The Real Truth about Who Gets to See Meeting MinutesIn the world of parliamentary procedure, there’s a common scenario: A member asks to see copies of past meeting minutes, and the group’s secretary says, “Over my dead body.”

We all know how the request tends to come about in the first place—Mr. Make-Life-Difficult wants to see what happened at every meeting for the last decade so that he can make his “really important” point at the next meeting. Or Ms. Archives-Lover wants to write an exhaustive history of the organization for this year’s anniversary celebration.

To be fair, sometimes requests to see meeting minutes are made by a group of members on one side of an issue simply because they want to see what actions the organization has taken in the past on that topic.

Suffice it to say, though, requests to see past meeting minutes are a classic good mood killer. They make the secretary suspicious, annoyed, or both. And then comes the question: Does Mr. Make-Life-Difficult really get to see the minutes from 1983?

Simple Rule 1: A member of a group has a right to examine the minutes of that group.

Plain and simple, Robert’s Rules says that the secretary of an organization has to (1) keep minutes and (2) make them available to members that ask for them. Yes, this means that if Ms. Archives-Lover wants copies of the minutes from every meeting for the last 26 years, she gets them.

But here’s an important point to remember – she only gets to see minutes for groups of which she is a member. So, if she’s a member of the group at large, she can see those minutes. And if she’s also a member of the board, she can see board meeting minutes.* But if she’s not a member of the Events Planning Committee, she’s out of luck for those particular records.

So you ask, where does this leave the secretary? Buried under piles of minutes from the ’80s? No.

Simple Rule 2: A member has a right to examine minutes at a “reasonable time and place.”

Here’s how this works: Don’t abuse the secretary. Yes, Robert’s Rules says, “Let members examine minutes.” But in the same breath it says you have “the right to examine these reports . . .  at a reasonable time and place.” And oh, by the way, “Don’t annoy the secretary.”

Yep. It actually has a bit that says that. Let’s just call it the “Secretary Support Clause.” If you’re a secretary, here’s a sentence from Robert’s Rules that you just might want to put on a plaque: The “privilege [of examining minutes] must not be abused to the annoyance of the secretary.”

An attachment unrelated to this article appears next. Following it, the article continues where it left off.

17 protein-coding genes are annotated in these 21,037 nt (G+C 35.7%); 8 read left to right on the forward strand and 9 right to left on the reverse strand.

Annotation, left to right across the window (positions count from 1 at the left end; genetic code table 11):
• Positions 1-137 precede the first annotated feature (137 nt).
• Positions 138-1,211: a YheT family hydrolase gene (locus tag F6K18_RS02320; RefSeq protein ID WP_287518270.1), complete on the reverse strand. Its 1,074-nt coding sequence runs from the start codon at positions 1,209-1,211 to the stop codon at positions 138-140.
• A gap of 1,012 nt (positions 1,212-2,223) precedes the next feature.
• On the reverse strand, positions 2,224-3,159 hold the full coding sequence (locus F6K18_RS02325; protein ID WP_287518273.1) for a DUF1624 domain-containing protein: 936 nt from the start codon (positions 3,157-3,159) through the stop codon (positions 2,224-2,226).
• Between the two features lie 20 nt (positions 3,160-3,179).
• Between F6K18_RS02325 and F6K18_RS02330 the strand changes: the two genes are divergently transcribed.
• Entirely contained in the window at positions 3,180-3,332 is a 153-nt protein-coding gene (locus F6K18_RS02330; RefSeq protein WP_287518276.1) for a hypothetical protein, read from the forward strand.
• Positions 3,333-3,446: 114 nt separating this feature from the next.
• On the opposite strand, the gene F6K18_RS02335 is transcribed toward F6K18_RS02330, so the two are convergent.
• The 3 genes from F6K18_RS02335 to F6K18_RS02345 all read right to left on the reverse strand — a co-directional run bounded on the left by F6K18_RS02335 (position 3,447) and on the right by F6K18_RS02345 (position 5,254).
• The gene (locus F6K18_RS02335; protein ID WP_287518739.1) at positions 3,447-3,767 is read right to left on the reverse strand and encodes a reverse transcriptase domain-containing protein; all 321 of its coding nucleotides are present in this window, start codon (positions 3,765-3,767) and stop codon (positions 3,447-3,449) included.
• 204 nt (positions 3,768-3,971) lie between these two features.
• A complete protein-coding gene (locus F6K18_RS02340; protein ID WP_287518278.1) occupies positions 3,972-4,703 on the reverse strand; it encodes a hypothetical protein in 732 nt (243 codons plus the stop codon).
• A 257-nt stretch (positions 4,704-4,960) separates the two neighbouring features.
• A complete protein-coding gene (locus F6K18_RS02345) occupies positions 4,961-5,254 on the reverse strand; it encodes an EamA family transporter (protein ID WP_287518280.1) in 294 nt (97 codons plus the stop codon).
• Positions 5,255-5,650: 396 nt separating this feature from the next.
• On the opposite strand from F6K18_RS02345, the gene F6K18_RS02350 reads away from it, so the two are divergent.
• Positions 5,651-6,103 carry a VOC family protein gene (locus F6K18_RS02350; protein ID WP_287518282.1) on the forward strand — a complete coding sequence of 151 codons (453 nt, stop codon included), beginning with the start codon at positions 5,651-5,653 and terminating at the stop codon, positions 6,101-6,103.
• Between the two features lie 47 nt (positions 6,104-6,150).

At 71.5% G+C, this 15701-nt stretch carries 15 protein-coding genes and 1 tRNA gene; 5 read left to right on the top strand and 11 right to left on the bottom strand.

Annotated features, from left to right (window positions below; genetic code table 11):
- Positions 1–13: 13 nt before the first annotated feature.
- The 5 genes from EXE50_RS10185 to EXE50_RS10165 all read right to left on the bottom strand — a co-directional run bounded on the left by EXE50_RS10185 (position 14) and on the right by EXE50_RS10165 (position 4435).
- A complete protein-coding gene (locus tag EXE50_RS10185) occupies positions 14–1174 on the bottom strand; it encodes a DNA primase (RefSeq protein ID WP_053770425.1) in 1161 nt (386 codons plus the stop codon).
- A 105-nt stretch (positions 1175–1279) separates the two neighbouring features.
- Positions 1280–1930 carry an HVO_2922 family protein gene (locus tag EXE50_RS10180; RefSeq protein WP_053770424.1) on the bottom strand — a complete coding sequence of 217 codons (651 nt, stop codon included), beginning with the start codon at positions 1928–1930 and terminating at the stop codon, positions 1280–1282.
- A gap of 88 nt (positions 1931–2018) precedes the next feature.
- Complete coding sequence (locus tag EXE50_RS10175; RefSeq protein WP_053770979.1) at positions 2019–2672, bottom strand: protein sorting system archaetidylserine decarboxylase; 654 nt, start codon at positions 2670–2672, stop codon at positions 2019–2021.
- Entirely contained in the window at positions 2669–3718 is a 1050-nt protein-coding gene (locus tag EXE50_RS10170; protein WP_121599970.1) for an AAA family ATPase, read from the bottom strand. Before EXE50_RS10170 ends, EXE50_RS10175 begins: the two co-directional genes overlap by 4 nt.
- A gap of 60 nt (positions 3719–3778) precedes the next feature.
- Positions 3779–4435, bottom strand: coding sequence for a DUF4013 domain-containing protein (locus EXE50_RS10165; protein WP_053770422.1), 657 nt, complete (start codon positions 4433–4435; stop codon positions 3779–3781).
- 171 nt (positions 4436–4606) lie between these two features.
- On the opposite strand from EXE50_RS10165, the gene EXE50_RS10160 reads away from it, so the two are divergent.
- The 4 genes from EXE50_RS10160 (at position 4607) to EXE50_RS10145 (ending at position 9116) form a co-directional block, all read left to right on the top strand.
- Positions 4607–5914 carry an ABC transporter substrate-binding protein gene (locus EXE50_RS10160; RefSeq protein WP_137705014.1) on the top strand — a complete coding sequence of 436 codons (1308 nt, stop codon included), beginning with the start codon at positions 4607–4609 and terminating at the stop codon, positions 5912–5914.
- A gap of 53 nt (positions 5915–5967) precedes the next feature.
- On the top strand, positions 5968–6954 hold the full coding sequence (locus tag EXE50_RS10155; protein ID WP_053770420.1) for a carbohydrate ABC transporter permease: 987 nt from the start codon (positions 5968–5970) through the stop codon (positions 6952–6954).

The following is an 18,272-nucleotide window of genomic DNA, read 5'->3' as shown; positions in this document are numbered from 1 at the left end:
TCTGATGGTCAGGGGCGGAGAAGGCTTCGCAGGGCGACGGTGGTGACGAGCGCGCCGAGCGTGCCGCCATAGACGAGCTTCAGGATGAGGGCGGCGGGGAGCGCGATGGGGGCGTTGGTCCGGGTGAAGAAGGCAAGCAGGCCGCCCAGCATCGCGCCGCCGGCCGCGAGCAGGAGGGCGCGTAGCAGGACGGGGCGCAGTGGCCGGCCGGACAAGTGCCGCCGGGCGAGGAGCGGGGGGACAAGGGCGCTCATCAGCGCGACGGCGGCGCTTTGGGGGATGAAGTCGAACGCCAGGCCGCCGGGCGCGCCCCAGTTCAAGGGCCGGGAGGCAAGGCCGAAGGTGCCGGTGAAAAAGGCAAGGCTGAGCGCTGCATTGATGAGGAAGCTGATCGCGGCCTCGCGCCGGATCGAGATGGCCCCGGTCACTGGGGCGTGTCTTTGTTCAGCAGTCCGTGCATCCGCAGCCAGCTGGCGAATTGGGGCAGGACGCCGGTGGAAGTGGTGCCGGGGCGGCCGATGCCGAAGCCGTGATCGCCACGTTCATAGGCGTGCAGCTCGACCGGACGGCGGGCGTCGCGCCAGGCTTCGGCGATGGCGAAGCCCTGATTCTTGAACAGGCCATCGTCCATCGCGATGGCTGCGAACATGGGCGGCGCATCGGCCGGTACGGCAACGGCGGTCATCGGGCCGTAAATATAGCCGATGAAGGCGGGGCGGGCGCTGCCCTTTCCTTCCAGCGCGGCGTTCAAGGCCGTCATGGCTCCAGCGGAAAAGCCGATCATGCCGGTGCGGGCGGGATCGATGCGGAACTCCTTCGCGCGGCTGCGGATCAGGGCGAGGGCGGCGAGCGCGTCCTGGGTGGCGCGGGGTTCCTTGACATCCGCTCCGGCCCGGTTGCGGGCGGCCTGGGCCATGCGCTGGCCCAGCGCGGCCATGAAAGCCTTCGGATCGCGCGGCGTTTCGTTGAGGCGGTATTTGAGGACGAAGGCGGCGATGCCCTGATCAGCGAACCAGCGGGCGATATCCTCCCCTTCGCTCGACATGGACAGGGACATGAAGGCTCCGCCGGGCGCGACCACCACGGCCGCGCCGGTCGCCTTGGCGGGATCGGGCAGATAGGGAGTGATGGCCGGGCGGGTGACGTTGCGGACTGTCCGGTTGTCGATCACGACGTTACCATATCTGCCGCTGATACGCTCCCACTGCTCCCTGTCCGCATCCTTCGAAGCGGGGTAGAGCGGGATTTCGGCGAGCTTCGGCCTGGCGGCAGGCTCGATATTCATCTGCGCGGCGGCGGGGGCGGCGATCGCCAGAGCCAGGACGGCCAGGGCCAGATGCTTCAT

So what’s reasonable? You tell me. Better yet, ask an average, educated person with a little distance from your situation. Most folks have a pretty good gauge on what’s reasonable.

Here’s a couple rules of thumb: Demanding that your request be answered in less than 24 hours is probably not reasonable. And totally ignoring a request in hopes that the member will just move on is also probably not super reasonable. Of course, there’s a world of happy mediums between these extremes.

My advice is to (1) always communicate promptly, honestly, and kindly, and (2) keep the conversation substantive, not personal. Sure, Mr. Make-Life-Difficult may not really need those 1983 minutes as badly as he thinks he does, but odds are that letting him examine them probably won’t do much harm. Who knows, you may learn something you didn’t know that you can pass along to Ms. Archives-Lover. Win-win!

 

* A non-member of the board can see board minutes if the board votes to allow that or if the membership votes that the board must produce and read its minutes to the entire membership.

How to Challenge the Announced Result of a Voice Vote“The ‘ayes’ have it, and the motion is adopted.” Have you ever heard these words announced after a voice vote in a meeting and thought, “Um, no. Pretty sure that motion didn’t have enough ‘yes’ votes to pass”? If so, you’re not alone. Disagreement with the chair’s call on the results of a voice vote is pretty common. The problem is that most people don’t know what to do about it. Here’s a step-by-step guide.

Step 1: Challenge the announced results immediately.

Rule #1 is to act fast. If you think the chair got it wrong, speak up, and do it now. Let’s get technical as to timing:

You can challenge results of a voice vote starting immediately after the negative votes are cast and until immediately after the chair announces the results of the vote.